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Colton Lynn

Marine's Passion Shifts from Machine Guns to Medicine


August 2018 - While under fire in Afghanistan, Colton Lynn left his machine gun to help a fellow Marine who’d been shot in the leg. Seeing blood gushing from the bullet hole, Lynn poured QuikClot on the wound and applied a tourniquet. 

It was his first medical experience in the Marine Corps. 

“I realized that just a few moments patching up a guy was more exciting than shooting a machine gun from a helicopter,” he said. “And if those few moments were more exciting than doing the kind of stuff that you see in the movies, then I needed to rethink my career.”

Growing up in east Texas, Lynn knew he wanted to go to college but needed a way to pay for it. At 16, he signed up with the Marines Corps. At 17, he went to boot camp. “I didn’t join for super honorable reasons. My family didn’t make much money, and I wanted to go to college. I thought ‘20 years and then I retire.’”

He stayed six years, knowing that if he reenlisted for four more he’d be halfway to retirement and “that would make it much harder to get out.”

After the Marine Corps, Lynn headed to University of North Texas (UNT), earning a biology degree while minoring in chemistry and Spanish. While at UNT, he served as president of the Medically Dedicated Students Organization and vice president of the campus chapter of Alpha Epsilon Delta. By the time he graduated, Lynn had tutored 900 students, starting informally by inviting classmates to his house to study. 

He thought about going to chiropractic school because he and his parents had positive experiences with a local practitioner, but when he began learning details of the body’s biological systems he knew he preferred becoming a physician.

As a scribe in an emergency department for a year and a half Lynn “learned more than I ever thought possible about patient care.”

Soon he was privately making his own patient diagnoses, and then would check in with the physician to see if he was right. He also was able to use his Spanish-speaking skills to translate for doctors. 

​“It was exciting every day, even when I had to work from 2 a.m. until 10 a.m. I was still excited to be there.”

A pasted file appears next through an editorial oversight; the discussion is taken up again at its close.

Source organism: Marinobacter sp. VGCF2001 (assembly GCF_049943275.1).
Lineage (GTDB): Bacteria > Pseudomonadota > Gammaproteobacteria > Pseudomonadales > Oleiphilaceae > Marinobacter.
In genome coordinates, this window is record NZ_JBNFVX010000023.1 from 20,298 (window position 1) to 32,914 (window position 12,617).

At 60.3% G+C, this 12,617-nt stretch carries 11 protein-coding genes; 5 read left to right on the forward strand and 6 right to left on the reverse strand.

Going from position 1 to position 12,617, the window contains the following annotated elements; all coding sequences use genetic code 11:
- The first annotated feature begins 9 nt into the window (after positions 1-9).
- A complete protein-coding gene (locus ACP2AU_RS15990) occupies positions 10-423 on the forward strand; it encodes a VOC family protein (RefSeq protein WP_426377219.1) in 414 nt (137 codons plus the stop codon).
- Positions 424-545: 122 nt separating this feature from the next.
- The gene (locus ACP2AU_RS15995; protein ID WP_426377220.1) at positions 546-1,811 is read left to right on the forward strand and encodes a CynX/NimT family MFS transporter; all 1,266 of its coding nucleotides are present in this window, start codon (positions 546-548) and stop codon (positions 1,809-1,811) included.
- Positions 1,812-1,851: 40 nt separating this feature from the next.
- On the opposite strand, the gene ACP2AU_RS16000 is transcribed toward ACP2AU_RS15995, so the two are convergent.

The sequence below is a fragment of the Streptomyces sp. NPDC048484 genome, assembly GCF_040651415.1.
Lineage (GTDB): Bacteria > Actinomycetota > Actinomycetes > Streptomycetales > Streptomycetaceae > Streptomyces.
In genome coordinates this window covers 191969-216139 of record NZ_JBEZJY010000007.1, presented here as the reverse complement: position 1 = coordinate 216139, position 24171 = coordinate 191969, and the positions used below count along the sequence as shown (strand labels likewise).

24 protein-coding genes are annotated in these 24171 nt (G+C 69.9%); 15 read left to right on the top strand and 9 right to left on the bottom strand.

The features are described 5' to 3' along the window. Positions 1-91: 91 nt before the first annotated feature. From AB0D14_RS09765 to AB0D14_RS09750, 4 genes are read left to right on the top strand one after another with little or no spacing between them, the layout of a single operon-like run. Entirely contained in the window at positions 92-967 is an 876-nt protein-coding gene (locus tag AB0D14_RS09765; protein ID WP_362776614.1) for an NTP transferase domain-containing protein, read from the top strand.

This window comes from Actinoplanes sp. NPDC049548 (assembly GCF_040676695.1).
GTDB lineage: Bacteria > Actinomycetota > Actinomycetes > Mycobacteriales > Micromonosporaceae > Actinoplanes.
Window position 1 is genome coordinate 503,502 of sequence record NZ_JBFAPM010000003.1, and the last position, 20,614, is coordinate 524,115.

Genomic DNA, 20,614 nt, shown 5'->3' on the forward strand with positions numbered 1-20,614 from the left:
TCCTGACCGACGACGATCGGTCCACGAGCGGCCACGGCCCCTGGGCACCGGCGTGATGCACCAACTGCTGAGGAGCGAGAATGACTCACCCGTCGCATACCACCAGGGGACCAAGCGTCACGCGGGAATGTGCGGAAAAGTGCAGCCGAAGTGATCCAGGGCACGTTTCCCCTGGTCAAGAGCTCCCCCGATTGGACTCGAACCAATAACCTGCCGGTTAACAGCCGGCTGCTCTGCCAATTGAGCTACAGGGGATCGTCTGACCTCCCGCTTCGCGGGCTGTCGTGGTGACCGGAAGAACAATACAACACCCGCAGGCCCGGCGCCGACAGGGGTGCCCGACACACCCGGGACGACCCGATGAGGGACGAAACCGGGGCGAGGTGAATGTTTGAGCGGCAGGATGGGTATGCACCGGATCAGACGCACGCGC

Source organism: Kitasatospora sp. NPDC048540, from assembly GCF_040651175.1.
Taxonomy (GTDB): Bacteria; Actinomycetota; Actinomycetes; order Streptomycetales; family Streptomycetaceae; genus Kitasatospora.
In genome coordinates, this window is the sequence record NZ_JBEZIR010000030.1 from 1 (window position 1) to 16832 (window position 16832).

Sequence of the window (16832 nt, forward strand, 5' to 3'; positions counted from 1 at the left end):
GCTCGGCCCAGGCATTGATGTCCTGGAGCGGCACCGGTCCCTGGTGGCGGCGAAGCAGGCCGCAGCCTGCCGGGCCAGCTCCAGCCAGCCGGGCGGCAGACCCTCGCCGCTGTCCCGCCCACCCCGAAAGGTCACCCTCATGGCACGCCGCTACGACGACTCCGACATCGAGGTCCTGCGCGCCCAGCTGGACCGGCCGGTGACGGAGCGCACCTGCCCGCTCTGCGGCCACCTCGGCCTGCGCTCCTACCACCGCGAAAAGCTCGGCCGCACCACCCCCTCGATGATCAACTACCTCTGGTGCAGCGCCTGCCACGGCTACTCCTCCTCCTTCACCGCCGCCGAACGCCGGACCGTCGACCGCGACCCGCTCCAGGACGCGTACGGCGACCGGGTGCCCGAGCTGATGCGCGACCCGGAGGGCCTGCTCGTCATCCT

After he was accepted to University of Colorado School of Medicine, Lynn celebrated with a trip to Europe and Morocco. He shipped his motorcycle to London and spent 55 days traveling 9,000 miles through 20 countries.

“I had nothing but my house on the back of a motorcycle. It was life-changing. Everyone always says, ‘Be careful – there are people out there who want to get you.’ I had exactly one issue in 55 days. (Lynn scared off a couple men trying to steal his motorcycle.) I met the nicest people everywhere I went. In the deserts of Morocco, strangers will give you food and water. In Greece, people invite you into their house if you just happen to park nearby.

“Even (while stationed) in Afghanistan, there were some of the nicest people I ever met. One guy on a plane found out I was working on helicopters so he gave me his watch, kissed me on the cheek and walked off the plane. I didn’t know what I was supposed to do with it so I asked other people around if I was supposed to give it to someone else, and they said, ‘No it’s a gift.’ Here they are, getting bombed, and this guy still does something like that.”

At CU, Lynn, 28, is interested in several specialties, particularly surgery.

“Cutting into people and fixing them. I think that comes along with being a mechanic. I like working with my hands – fixing things with my hands. I’m infatuated with how amazing the human body is.”

He plans to break away from time to time to snowboard or camp. And he’s not done traveling.

“I’ve been to 31 countries so far, but that’s a small dent in the 195 countries out there. My goal before I leave this earth is to see all of them. It’s doable.”